4. Be your authentic self.

To create a likable persona does not mean we become an extrovert when we are actually an introvert. Neither does it mean the opposite. It means that we relate to people with our true, authentic selves. People will sense a fake and they’ll sense when you are being you as well. However, being your authentic self does not mean we don’t practice and continue to grow in our relational skill set. Although I’m basically an introvert, I’ve learned much from my wife as she is an extrovert with great people skills. I’m still an introvert by nature, but by God’s grace, He continues to build into me important people skills.

What qualities have you seen in likable leaders?

Related posts:

Defeating the Demons of Discouragement

Somebody once said there are two things in life we can’t avoid, taxes and death. I’d like to add a third, discouragement. Church leader or not, you will face it. It’s an inevitable part of life. Several years ago I dealt with a bout of it. Here’s what happened and some suggestions on what to do when it hits you.

It all began Monday even after we had a good day at church the day prior. We had baptized a dozen people, another half dozen indicated they had trusted Christ, and we began Alpha with a bang.

But, when I got the stats back from Sunday’s service, I got bummed out. A not-so-good attendance and a very poor offering pushed me into discouragement. I’ve been doing well lately to not allow low Sunday statistics to affect me. This time, however, I didn’t do so well. It didn’t help that on that particular Thursday night my alma mater, GA Tech, got plastered by Miami on national TV.

I found, however, that three small choices helped me dig out of my funk. I take great comfort that King David lifted himself out of a serious bout of discouragement when he “encouraged himself in the Lord his God,” (1 Samuel 30.6). I believe that small choices that may not seem overtly spiritual can become ways we can encourage ourselves in the Lord.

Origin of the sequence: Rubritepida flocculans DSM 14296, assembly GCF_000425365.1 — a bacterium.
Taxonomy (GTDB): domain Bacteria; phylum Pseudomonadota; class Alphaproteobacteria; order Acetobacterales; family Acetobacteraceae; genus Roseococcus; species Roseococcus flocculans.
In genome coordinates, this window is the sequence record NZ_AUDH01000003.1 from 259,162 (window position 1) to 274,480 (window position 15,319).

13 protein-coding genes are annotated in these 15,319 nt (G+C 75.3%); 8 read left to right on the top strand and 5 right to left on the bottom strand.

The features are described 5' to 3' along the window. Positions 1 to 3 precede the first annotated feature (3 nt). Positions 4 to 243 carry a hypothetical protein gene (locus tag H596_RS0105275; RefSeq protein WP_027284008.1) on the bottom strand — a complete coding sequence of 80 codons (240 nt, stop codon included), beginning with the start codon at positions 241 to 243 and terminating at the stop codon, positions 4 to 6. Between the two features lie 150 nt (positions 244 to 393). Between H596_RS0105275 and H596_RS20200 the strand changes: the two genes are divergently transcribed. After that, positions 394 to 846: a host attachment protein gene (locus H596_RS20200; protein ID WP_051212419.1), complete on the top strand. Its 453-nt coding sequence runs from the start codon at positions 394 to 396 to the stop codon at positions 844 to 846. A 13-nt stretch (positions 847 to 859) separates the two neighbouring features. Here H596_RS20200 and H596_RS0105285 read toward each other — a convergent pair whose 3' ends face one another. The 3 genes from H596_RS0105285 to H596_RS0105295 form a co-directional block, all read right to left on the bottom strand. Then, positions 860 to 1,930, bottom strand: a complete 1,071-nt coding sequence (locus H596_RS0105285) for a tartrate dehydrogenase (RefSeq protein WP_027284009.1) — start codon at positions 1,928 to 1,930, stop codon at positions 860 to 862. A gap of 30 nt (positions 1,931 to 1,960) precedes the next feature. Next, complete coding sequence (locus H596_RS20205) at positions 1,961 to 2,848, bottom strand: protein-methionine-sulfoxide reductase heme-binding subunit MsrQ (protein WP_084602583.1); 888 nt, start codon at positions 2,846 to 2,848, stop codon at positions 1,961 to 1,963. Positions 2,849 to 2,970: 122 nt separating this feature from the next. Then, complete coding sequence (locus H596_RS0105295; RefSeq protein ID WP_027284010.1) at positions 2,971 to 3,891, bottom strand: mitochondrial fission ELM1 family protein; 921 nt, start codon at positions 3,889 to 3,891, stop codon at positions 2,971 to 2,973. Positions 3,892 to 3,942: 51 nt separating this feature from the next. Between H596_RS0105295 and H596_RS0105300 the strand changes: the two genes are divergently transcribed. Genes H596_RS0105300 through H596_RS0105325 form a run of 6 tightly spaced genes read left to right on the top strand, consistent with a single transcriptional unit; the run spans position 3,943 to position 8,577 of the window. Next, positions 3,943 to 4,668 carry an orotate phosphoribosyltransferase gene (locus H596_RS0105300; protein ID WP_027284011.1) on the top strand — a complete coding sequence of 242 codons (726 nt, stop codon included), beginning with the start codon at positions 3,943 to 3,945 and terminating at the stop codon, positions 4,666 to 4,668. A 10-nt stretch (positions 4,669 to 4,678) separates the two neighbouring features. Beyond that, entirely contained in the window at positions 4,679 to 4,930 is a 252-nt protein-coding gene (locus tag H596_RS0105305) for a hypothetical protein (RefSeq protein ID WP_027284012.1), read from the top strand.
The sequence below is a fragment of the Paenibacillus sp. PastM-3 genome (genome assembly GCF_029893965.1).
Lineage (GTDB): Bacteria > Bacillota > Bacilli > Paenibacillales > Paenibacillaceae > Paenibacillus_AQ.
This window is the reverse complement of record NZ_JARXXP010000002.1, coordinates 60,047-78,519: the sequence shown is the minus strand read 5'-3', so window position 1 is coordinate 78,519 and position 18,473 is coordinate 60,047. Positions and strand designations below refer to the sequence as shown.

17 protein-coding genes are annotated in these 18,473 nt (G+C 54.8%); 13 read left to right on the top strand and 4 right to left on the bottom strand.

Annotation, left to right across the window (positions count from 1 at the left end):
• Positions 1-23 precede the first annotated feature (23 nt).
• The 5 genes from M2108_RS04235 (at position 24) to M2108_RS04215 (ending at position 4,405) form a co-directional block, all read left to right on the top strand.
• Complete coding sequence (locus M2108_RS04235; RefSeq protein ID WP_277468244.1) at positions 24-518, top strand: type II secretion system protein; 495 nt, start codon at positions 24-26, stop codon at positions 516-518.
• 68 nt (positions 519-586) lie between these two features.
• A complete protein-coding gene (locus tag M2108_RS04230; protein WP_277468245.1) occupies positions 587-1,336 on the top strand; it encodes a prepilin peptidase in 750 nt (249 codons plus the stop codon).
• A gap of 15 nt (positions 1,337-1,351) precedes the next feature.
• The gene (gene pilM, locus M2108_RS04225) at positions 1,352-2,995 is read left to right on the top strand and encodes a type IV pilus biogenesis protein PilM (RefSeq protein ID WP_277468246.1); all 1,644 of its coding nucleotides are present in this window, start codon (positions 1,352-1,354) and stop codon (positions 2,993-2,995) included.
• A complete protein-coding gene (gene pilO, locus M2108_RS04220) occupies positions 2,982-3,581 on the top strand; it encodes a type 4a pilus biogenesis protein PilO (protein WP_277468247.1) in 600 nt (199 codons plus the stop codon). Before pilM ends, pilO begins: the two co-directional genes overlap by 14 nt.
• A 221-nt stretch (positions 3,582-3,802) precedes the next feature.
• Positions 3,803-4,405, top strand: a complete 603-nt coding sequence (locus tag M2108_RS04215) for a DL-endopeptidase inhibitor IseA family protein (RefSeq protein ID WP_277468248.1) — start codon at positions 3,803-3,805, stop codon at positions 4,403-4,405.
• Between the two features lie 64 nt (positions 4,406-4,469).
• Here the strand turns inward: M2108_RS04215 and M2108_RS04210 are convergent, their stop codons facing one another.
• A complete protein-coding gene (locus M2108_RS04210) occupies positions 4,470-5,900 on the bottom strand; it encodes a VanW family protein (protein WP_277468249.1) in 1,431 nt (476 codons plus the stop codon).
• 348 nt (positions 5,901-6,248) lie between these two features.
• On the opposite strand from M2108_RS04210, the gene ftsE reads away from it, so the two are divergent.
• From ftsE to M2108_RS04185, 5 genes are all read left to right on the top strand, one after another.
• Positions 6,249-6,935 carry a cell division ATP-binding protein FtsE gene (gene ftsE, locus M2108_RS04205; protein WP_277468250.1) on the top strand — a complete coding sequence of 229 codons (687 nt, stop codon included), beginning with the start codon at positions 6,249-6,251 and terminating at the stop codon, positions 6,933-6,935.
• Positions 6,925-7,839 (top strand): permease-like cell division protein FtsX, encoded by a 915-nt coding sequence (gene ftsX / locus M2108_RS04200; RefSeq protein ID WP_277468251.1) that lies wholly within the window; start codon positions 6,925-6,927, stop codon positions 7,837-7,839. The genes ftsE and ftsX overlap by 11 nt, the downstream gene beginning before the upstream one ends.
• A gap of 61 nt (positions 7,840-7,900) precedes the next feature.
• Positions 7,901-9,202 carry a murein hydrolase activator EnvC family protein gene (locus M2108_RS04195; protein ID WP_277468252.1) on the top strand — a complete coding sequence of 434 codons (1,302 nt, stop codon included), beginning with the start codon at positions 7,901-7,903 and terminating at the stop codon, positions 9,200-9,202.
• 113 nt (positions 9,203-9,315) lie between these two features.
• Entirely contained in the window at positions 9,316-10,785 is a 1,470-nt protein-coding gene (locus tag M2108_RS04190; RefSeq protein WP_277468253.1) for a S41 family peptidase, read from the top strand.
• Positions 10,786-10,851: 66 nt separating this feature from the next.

Here are the three.

  • Break up your routine. One week my wife and my daughter were going to make a run to our local super Wal-Mart and they asked if I wanted to go. My first inclination was, ‘no.’ But after a moment’s reflection, I said, “sure.” Usually I’ll just sit at the man bench at the check-out line. You know, those benches or chairs where guys sit to be very bored while their wives shop … one of those. This time, however, I decided I’d go to the books area and browse. When I did, I picked up the Guinness Book of World Records and had few laughs. I saw, among other things, a picture of a guy who holds the world record in piercings (yuk) and a picture of another guy in India with the world’s longest ear hairs at 7 inches (gross). This little break, albeit odd, helped get my mind off my discouragement.
  • Pamper yourself. For a guy, I know this may sound odd. I don’t mean you have to get a pedicure (unless you like them). Here’s how I pampered myself. At the time I swam at a local indoor pool three times a week and usually went back home to grab some breakfast. I’m was on a very tight budget (as most pastors are) so I didn’t eat out much. But that morning, I decided I’d go through the drive-thru and get some breakfast at McDonalds to treat myself. I spent $2.10 for a sausage biscuit and an egg McMuffin (sans the egg). After I slathered each with grape jelly, I enjoyed this small treat. This small ‘self-care’ gesture encouraged me
  • Do something outrageously fun. At that time on Tuesday nights I’ve gone to my musical improv class. Yep, it’s like the old TV show, ‘Whose Line is it Anyway.” I had great fun in these classes. As a pastor I was a bit of a novelty to my classmates. Comedy turns blue so often, but when I put my clean twist on things, my classmate usually laughed. When I drove home that night, I feel like I’ve made a jumbo deposit into my soul.

So, the next time you face discouragement, give these ideas a try. Break your routine. Pamper yourself. Maybe even join an improv class.

____

Related posts: